The production is expected to begin by the end of 2023 to early 2024, so you will have to wait a few years before being able to witness the iPad Pro OLED.

Which iPads will get the OLED display?

A dependable Apple analyst, Ming-Chi Kuo has reportedly claimed that the very first iPad to receive the upcoming OLED display would not be the productivity-centric iPad Pro lineup. Based on insider release notes featured by 9to5Mac, the mini-LED display technology will be adopted by Apple for the MacBook series of laptops, with the iPad Air to feature the OLED display ahead of the Pro variants.

Keeping burn-in concerns in mind, Apple does not want to bring the newer display technology for the productivity-centric iPad Pro. However, whenever the Pro variants do get the upgraded display, it is expected that the iPad Pro 12.9-inch and the 11-inch variant will be upgraded with the OLED panels for release the same year.

While only the iPad Pro 12.9-inch variant comes with the mini-LED technology, for now, it is expected to make its way to the iPad Pro 11-inch and iPad Air in the coming year. While Apple continues to focus on mini-LED technology for the current generation of iPads, it seems the longstanding partnership between Apple and Samsung is also coming to an end.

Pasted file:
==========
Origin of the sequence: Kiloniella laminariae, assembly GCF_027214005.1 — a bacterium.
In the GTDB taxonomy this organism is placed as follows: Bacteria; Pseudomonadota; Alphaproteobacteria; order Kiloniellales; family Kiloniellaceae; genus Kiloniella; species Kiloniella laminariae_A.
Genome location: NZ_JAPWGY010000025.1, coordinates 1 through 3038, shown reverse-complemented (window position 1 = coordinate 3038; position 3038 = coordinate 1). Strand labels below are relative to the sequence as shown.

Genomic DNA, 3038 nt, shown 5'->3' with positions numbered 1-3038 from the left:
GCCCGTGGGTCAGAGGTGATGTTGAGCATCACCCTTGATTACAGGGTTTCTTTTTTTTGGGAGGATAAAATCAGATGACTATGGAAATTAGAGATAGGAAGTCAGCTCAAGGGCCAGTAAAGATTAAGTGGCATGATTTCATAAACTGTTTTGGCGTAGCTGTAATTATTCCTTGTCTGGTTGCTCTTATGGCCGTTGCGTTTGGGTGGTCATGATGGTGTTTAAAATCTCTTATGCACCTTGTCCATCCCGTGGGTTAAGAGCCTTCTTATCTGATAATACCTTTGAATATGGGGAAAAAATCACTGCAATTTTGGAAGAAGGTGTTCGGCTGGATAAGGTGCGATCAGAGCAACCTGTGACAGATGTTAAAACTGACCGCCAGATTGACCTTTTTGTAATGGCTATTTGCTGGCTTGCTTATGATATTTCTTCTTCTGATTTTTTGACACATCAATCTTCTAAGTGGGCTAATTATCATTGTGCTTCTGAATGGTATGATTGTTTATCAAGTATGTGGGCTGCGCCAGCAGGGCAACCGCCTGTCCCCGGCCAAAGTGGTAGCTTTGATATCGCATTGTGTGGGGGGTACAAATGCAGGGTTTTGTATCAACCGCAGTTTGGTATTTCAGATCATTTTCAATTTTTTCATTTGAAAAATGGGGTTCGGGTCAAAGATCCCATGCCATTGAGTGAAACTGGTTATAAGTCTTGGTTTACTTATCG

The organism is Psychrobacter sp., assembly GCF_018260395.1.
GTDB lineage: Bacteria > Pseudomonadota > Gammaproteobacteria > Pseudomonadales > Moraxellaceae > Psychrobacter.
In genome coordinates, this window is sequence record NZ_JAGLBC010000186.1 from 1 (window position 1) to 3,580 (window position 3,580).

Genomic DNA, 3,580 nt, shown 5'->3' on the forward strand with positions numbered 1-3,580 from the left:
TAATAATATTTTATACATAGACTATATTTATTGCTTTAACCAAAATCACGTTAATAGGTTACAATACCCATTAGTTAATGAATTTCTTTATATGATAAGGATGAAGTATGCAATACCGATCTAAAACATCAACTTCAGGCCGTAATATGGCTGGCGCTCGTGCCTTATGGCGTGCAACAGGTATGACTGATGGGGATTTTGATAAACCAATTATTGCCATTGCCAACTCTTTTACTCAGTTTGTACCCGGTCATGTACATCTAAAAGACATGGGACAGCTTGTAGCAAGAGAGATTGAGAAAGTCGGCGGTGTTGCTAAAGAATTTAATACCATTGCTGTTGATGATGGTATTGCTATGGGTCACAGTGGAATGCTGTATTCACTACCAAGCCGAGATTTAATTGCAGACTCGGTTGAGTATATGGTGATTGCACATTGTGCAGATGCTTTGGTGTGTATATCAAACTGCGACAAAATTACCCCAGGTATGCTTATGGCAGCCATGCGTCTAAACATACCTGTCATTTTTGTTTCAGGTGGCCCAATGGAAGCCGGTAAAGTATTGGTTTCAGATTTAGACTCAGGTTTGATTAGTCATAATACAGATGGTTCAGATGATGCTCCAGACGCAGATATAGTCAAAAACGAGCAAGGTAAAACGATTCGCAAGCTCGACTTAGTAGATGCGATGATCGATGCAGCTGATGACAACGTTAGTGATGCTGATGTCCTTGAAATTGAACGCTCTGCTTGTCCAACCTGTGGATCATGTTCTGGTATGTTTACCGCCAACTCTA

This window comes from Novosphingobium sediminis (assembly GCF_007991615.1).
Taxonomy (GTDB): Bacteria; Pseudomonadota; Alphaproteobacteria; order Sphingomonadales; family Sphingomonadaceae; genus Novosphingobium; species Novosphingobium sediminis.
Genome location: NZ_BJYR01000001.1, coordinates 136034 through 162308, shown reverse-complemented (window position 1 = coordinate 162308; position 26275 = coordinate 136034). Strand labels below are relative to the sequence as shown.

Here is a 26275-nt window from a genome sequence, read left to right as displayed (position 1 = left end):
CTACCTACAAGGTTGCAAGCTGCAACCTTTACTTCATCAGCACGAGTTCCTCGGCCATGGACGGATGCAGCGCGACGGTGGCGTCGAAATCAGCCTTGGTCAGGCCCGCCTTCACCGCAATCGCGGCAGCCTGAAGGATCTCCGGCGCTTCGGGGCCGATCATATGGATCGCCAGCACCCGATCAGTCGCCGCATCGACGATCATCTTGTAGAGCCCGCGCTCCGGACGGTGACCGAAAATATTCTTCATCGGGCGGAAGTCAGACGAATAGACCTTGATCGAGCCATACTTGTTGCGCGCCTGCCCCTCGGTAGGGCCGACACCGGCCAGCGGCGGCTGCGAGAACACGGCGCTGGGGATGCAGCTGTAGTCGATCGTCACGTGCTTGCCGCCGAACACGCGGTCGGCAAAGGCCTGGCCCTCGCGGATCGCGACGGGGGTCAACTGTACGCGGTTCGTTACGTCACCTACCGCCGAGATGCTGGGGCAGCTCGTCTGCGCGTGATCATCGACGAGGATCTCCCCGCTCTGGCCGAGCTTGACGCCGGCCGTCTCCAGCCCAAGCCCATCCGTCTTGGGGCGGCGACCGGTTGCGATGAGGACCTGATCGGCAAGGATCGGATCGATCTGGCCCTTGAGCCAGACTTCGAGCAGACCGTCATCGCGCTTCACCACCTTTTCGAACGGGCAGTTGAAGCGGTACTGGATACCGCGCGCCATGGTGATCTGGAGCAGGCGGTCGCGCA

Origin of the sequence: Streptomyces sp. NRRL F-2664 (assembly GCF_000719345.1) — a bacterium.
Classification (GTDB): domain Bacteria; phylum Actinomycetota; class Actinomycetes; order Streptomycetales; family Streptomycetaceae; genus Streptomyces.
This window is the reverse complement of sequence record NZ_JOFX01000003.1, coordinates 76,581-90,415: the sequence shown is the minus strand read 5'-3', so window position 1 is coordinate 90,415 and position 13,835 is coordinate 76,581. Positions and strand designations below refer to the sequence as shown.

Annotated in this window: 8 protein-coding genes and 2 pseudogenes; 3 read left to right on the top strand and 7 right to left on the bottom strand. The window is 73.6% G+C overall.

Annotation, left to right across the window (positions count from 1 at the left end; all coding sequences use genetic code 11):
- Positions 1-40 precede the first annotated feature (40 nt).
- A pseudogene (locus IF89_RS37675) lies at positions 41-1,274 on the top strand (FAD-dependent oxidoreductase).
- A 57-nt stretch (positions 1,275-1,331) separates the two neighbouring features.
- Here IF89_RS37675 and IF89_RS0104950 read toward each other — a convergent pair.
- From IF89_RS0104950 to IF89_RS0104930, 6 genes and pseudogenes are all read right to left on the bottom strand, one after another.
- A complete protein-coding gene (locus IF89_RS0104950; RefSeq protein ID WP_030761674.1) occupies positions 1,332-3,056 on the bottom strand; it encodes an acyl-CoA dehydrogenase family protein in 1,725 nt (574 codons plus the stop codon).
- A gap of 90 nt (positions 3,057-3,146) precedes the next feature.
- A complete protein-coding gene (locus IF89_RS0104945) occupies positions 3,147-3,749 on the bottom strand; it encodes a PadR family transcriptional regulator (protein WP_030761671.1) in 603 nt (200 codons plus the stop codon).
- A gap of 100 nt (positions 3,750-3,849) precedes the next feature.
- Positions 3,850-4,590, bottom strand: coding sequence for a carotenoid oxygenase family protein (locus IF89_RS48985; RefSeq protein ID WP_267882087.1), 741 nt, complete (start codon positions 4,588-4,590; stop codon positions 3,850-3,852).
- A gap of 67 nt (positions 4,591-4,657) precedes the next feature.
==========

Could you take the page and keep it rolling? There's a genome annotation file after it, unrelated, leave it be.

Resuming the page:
New OLED iPad to bring improved ProMotion

Another recent report from TheElec suggests the iPad Pro of 2023 – 204 could be the very first to sport LTPO technology, which uses a low-temperature polycrystalline silicon for higher power efficiency. The technology isn’t exactly new to Apple, with every major tech giant in the industry adopting the high refresh rate displays.

The latest iPhone 13 is implementing this technology to bring ProMotion – Apple’s moniker for a high refresh rate display of 120Hz. The higher refresh rate on the 2021 iPad Pro is already being revered by artists and professionals alike, since it directly translates into smoother animations.

Frequently asked questions

How much better is OLED compared to mini-LED?

While both display technologies offer excellent color reproduction and decent viewing angles, OLED seems to trump mini-LED in terms of vibrancy in colors and deeper hues. Although OLED is a more expensive technology, it has some exceeding benefits such as a brighter image, sharper contrast, energy efficiency, and better viewing angles.

Do OLED screens have a burn-in problem?

The burn-in problem has plagued LED display panels for years now, but the severity of the burn-in effect is reducing over time. OLED panels are even less prone to burn-in than before, with technological improvements happening every day to reduce the odds of it.

Which iPad has an LED display?

As of now, the iPad Pro 2021 12.9-inch variant is the only iPad in the history of Apple to bring about a mini-LED display screen, and the difference is quite apparent. The technology brings about localized dimming zones, improving overall color reproduction and deeper blacks, with a higher screen brightness density to work in all indoor and outdoor conditions.

Add comment

Your Header Sidebar area is currently empty. Hurry up and add some widgets.